52. M. Sikora, A. Juhin, G. Simon, M. Zając, K. Biernacka, Cz. Kapusta, L. Morellon, M. R. Ibarra and P. Glatzel, J. Appl. Phys., 2012, 111, 07E301 CrossRef.
  53. N. Kawamura, E. Ikenaga, M. Mizumaki, N. Hiraoka, H. Yanagihara and H. Maruyama, J. Electron Spectrosc. Relat. Phenom., 2017, 220, 81–85 CrossRef CAS.
  54. T. E. Westre, P. Kennepohl, J. G. DeWitt, B. Hedman, K. O. Hodgson and E. I. Solomon, J. Am. Chem. Soc., 1997, 119, 6297–6314 CrossRef CAS.
  55. M. Wilke, F. Farges, P.-E. Petit, G. E. Brown and F. Martin, Am. Mineral., 2001, 86, 714–730 CrossRef CAS.
  56. J. M. D. Coey, Magnetism and Magnetic Materials, Cambridge University Press, New York, 2010 Search PubMed.
  57. N. Daffé, J. Zečević, K. N. Trohidou, M. Sikora, M. Rovezzi, C. Carvallo, M. Vasilakaki, S. Neveu, J. D. Meeldijk, N. Bouldi, V. Gavrilov, Y. Guyodo, F. Choueikani, V. Dupuis, D. Taverna, P. Sainctavit and A. Juhin, Nanoscale, 2020, 12, 11222–11231 RSC.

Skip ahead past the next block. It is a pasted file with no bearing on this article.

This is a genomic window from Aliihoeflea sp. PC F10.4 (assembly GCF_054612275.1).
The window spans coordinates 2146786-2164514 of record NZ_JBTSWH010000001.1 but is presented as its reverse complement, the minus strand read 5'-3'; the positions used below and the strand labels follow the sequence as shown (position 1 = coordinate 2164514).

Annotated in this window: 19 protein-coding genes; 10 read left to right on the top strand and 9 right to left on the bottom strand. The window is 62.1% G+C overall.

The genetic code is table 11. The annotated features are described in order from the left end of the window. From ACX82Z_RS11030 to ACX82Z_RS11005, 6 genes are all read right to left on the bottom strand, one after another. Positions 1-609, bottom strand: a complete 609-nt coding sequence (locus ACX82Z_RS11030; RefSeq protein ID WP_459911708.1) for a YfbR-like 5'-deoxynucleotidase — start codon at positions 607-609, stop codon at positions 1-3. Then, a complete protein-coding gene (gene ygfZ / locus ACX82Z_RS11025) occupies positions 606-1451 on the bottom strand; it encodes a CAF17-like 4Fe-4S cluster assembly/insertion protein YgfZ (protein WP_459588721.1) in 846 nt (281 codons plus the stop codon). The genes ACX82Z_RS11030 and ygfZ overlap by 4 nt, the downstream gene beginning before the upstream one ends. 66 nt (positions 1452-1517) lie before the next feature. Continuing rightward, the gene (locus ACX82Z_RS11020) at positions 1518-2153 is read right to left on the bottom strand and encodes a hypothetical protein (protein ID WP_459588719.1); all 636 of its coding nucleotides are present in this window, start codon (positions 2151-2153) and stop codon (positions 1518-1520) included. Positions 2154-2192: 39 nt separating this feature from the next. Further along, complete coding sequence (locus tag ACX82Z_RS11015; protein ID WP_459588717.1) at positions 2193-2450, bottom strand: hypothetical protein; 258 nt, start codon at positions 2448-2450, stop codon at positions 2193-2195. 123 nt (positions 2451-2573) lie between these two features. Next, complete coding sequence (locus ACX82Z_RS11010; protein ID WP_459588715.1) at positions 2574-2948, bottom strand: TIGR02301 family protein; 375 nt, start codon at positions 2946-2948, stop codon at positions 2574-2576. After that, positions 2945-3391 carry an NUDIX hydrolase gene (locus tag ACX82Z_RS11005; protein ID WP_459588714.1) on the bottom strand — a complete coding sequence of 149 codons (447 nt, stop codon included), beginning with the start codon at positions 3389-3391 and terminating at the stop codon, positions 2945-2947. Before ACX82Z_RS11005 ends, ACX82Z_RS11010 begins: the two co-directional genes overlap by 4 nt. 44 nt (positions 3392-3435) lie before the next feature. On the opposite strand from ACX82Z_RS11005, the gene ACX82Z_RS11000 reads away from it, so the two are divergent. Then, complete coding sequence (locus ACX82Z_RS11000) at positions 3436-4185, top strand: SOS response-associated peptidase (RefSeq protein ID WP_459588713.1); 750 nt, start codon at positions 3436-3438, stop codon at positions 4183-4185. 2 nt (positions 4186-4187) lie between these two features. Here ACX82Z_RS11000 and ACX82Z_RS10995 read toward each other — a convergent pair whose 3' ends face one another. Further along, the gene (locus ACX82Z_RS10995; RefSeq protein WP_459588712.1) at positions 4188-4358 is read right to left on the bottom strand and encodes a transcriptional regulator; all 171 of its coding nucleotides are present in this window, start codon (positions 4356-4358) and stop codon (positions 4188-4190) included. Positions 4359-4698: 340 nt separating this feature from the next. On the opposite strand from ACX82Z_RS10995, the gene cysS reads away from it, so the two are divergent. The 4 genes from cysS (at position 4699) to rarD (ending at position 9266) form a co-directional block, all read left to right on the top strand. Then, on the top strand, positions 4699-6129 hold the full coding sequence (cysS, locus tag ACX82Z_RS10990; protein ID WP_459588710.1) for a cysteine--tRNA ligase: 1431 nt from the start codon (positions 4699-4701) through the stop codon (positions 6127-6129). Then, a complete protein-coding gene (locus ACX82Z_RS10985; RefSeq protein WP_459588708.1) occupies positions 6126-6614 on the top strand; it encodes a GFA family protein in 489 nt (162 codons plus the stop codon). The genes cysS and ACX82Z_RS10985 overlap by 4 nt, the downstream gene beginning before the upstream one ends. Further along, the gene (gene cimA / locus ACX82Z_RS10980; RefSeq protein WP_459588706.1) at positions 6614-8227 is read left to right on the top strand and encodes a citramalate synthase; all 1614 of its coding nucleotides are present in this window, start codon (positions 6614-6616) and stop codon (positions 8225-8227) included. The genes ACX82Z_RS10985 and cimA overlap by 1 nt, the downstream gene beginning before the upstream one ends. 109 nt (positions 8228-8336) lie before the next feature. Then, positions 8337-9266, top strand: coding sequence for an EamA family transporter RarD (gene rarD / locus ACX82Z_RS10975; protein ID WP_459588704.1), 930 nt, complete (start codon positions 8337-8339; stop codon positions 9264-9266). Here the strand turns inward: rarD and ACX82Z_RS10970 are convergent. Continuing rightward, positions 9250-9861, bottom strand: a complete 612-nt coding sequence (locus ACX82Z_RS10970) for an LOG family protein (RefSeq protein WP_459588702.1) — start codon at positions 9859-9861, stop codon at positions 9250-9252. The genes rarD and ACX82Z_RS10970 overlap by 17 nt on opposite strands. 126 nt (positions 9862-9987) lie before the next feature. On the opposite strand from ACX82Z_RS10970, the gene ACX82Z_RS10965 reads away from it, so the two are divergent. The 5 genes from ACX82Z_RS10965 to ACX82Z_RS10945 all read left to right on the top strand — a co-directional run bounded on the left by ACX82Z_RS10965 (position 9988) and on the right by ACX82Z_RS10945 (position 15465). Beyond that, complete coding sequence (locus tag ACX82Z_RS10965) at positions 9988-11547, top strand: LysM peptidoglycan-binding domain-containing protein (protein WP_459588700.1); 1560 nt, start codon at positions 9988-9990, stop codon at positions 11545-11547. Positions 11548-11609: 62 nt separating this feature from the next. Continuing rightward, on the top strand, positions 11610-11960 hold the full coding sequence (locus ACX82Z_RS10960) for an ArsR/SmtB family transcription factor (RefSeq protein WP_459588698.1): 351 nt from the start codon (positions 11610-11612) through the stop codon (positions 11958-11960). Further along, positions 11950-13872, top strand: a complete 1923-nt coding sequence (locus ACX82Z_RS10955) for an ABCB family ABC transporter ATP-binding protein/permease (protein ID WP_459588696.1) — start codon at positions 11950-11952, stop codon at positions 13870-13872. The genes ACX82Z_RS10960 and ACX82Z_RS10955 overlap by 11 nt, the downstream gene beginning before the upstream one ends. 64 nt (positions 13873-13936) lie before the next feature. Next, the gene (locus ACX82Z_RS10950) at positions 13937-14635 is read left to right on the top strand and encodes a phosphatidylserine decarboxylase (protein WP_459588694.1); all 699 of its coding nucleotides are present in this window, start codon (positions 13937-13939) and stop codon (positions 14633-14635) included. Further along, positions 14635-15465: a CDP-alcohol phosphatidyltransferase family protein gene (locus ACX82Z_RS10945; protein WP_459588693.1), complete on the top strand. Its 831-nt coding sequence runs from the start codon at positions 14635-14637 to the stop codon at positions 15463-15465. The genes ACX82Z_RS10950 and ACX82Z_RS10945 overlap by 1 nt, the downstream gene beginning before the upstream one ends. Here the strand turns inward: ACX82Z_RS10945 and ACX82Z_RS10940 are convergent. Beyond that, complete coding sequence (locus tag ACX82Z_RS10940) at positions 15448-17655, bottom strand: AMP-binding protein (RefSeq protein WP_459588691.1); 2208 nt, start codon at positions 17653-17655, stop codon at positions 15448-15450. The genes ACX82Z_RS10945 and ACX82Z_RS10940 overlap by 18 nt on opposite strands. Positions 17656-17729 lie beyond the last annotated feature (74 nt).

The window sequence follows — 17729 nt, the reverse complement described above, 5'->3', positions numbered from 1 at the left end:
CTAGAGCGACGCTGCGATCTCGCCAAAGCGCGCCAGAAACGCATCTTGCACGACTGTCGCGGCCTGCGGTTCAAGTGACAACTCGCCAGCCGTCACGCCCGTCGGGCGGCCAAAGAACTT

58. R. Chantrell, J. Popplewell and S. Charles, IEEE Trans. Magn., 1978, 14, 975–977 CrossRef.
  59. D.-X. Chen, A. Sanchez, E. Taboada, A. Roig, N. Sun and H.-C. Gu, J. Appl. Physiol., 2009, 105, 083924 CrossRef.
  60. J. van Rijssel, B. W. M. Kuipers and B. H. Erné, J. Magn. Magn. Mater., 2014, 353, 110–115 CrossRef CAS.
  61. S. G. Kwon, S. Chattopadhyay, B. Koo, P. C. dos Santos Claro, T. Shibata, F. G. Requejo, L. J. Giovanetti, Y. Liu, C. Johnson, V. Prakapenka, B. Lee and E. V. Shevchenko, Nano Lett., 2016, 16, 3738–3747 CrossRef CAS PubMed.
  62. S. G. Kwon, G. Krylova, P. J. Phillips, R. F. Klie, S. Chattopadhyay, T. Shibata, E. E. Bunel, Y. Liu, V. B. Prakapenka, B. Lee and E. V. Shevchenko, Nat. Mater., 2015, 14, 215–223 CrossRef CAS PubMed.
  63. R.-J. Yang, H.-H. Hou, Y.-N. Wang and L.-M. Fu, Sens. Actuators, B, 2016, 224, 1–15 CrossRef CAS.


Electronic supplementary information (ESI) available: Details of the synthesis procedure, details of the experimental setup and data collection procedure, comments on stability of magnetic liquids under X-ray irradiation, quantitative estimation of site occupancy. See DOI: 10.1039/d0nr02866e
RIXS-MCD signal is calculated as the difference of RIXS signals collected with left- and right-handed circularly polarized light divided by the maximum intensity of the averaged RIXS signals.50

This journal is © The Royal Society of Chemistry 2020